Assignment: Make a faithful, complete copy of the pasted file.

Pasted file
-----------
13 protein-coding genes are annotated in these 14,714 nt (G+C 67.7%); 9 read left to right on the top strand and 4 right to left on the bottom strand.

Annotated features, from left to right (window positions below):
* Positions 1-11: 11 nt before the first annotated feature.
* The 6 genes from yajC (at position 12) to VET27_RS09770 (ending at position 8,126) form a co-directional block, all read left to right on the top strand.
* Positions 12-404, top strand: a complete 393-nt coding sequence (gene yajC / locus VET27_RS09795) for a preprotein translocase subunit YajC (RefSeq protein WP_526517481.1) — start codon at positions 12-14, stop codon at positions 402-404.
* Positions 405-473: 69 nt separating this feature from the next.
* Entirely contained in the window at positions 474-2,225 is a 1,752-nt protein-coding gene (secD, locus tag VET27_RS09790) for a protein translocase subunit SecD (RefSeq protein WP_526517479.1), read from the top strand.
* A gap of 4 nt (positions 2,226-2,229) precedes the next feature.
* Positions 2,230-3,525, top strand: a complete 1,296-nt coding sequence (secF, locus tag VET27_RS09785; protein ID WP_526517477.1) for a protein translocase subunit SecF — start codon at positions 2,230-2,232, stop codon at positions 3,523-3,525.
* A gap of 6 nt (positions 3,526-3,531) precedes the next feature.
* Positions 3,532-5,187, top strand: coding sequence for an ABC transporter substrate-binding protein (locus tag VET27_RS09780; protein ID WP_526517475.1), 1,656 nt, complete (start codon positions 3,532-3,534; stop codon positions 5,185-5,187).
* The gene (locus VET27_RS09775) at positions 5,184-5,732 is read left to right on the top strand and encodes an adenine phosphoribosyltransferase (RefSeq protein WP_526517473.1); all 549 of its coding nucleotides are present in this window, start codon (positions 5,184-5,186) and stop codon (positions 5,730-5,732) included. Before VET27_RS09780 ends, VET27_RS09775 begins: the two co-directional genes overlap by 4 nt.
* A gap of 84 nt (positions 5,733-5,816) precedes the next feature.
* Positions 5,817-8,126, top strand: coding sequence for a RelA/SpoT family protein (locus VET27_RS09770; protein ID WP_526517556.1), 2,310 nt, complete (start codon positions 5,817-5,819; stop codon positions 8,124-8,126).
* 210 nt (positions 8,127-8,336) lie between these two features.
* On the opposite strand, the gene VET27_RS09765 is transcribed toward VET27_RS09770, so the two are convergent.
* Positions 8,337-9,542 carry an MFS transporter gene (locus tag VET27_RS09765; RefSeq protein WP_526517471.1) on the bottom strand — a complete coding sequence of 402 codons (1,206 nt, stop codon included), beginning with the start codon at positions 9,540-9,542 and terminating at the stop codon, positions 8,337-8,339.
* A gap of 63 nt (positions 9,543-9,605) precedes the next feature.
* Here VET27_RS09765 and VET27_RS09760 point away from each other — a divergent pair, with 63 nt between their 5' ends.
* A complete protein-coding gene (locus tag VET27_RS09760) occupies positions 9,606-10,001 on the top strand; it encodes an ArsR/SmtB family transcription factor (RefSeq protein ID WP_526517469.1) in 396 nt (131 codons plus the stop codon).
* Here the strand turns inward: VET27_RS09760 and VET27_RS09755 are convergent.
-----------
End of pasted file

13 protein-coding genes are annotated in these 14,714 nt (G+C 67.7%); 9 read left to right on the top strand and 4 right to left on the bottom strand.

Annotated features, from left to right (window positions below):
* Positions 1-11: 11 nt before the first annotated feature.
* The 6 genes from yajC (at position 12) to VET27_RS09770 (ending at position 8,126) form a co-directional block, all read left to right on the top strand.
* Positions 12-404, top strand: a complete 393-nt coding sequence (gene yajC / locus VET27_RS09795) for a preprotein translocase subunit YajC (RefSeq protein WP_526517481.1) — start codon at positions 12-14, stop codon at positions 402-404.
* Positions 405-473: 69 nt separating this feature from the next.
* Entirely contained in the window at positions 474-2,225 is a 1,752-nt protein-coding gene (secD, locus tag VET27_RS09790) for a protein translocase subunit SecD (RefSeq protein WP_526517479.1), read from the top strand.
* A gap of 4 nt (positions 2,226-2,229) precedes the next feature.
* Positions 2,230-3,525, top strand: a complete 1,296-nt coding sequence (secF, locus tag VET27_RS09785; protein ID WP_526517477.1) for a protein translocase subunit SecF — start codon at positions 2,230-2,232, stop codon at positions 3,523-3,525.
* A gap of 6 nt (positions 3,526-3,531) precedes the next feature.
* Positions 3,532-5,187, top strand: coding sequence for an ABC transporter substrate-binding protein (locus tag VET27_RS09780; protein ID WP_526517475.1), 1,656 nt, complete (start codon positions 3,532-3,534; stop codon positions 5,185-5,187).
* The gene (locus VET27_RS09775) at positions 5,184-5,732 is read left to right on the top strand and encodes an adenine phosphoribosyltransferase (RefSeq protein WP_526517473.1); all 549 of its coding nucleotides are present in this window, start codon (positions 5,184-5,186) and stop codon (positions 5,730-5,732) included. Before VET27_RS09780 ends, VET27_RS09775 begins: the two co-directional genes overlap by 4 nt.
* A gap of 84 nt (positions 5,733-5,816) precedes the next feature.
* Positions 5,817-8,126, top strand: coding sequence for a RelA/SpoT family protein (locus VET27_RS09770; protein ID WP_526517556.1), 2,310 nt, complete (start codon positions 5,817-5,819; stop codon positions 8,124-8,126).
* 210 nt (positions 8,127-8,336) lie between these two features.
* On the opposite strand, the gene VET27_RS09765 is transcribed toward VET27_RS09770, so the two are convergent.
* Positions 8,337-9,542 carry an MFS transporter gene (locus tag VET27_RS09765; RefSeq protein WP_526517471.1) on the bottom strand — a complete coding sequence of 402 codons (1,206 nt, stop codon included), beginning with the start codon at positions 9,540-9,542 and terminating at the stop codon, positions 8,337-8,339.
* A gap of 63 nt (positions 9,543-9,605) precedes the next feature.
* Here VET27_RS09765 and VET27_RS09760 point away from each other — a divergent pair, with 63 nt between their 5' ends.
* A complete protein-coding gene (locus tag VET27_RS09760) occupies positions 9,606-10,001 on the top strand; it encodes an ArsR/SmtB family transcription factor (RefSeq protein ID WP_526517469.1) in 396 nt (131 codons plus the stop codon).
* Here the strand turns inward: VET27_RS09760 and VET27_RS09755 are convergent.